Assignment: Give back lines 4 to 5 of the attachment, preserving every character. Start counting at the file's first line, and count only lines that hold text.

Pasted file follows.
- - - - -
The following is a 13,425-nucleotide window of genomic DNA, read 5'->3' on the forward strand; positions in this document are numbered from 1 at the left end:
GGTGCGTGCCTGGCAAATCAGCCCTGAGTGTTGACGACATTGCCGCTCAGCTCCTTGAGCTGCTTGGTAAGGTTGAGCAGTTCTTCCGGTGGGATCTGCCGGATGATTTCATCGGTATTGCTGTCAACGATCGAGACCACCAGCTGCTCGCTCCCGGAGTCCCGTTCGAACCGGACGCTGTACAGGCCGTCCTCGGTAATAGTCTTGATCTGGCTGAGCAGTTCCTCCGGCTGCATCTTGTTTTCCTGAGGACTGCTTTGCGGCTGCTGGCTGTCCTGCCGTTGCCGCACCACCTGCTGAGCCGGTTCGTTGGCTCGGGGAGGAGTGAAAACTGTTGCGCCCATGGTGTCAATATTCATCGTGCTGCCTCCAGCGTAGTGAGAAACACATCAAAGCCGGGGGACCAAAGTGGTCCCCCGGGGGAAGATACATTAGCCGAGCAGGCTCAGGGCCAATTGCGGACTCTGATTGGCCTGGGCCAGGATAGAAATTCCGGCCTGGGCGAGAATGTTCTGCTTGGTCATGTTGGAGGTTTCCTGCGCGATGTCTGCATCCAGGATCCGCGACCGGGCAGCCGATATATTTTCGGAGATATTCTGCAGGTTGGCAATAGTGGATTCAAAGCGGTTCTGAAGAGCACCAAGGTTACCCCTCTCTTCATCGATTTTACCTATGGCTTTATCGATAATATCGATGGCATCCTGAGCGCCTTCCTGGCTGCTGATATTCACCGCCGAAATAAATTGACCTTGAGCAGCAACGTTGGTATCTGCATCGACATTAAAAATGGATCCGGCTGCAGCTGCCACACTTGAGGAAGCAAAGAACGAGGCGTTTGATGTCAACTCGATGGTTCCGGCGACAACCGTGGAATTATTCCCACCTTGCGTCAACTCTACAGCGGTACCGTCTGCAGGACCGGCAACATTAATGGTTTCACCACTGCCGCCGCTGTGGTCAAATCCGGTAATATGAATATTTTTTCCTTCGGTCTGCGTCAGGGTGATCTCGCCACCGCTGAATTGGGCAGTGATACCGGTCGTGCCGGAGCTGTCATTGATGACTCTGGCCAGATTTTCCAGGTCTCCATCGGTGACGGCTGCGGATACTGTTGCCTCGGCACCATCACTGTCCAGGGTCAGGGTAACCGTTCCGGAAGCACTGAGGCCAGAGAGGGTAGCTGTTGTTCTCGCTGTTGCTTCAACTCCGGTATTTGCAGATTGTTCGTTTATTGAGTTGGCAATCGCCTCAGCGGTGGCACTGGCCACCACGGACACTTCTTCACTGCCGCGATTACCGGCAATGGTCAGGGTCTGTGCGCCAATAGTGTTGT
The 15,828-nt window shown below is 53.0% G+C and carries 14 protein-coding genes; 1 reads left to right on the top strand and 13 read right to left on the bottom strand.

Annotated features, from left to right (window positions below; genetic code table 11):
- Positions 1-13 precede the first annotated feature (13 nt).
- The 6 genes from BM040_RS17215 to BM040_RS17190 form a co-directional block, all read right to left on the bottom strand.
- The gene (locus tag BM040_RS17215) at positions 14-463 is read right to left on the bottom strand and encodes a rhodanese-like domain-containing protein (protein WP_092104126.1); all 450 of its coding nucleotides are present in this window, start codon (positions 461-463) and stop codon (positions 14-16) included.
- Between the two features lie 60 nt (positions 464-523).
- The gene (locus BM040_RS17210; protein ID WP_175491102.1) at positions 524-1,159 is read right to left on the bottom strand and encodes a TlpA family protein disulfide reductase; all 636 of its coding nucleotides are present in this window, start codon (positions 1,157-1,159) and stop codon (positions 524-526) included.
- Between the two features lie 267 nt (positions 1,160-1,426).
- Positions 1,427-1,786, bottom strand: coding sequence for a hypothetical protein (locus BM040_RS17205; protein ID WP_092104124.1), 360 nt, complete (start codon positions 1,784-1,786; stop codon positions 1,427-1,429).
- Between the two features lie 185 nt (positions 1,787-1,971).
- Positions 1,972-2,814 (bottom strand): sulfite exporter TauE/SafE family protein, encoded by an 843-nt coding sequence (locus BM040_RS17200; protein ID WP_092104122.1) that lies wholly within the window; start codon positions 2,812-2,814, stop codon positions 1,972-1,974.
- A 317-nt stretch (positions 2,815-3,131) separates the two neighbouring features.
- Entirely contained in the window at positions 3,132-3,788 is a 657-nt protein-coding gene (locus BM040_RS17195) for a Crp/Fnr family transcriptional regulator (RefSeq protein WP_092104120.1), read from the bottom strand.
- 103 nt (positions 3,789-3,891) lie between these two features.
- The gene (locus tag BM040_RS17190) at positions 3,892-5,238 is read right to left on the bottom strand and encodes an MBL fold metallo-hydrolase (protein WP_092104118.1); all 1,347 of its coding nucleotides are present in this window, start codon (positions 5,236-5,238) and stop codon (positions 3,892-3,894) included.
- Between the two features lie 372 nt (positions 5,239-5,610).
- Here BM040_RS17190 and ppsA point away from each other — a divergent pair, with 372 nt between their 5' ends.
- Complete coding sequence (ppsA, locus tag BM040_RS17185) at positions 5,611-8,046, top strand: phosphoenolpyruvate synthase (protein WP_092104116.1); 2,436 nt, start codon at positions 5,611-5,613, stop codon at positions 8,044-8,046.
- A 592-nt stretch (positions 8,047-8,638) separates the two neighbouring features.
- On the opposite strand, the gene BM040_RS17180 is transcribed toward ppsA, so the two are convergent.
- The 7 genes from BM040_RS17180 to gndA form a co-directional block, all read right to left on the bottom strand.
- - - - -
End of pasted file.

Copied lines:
Annotated features, from left to right (window positions below; genetic code table 11):
- Positions 1-13 precede the first annotated feature (13 nt).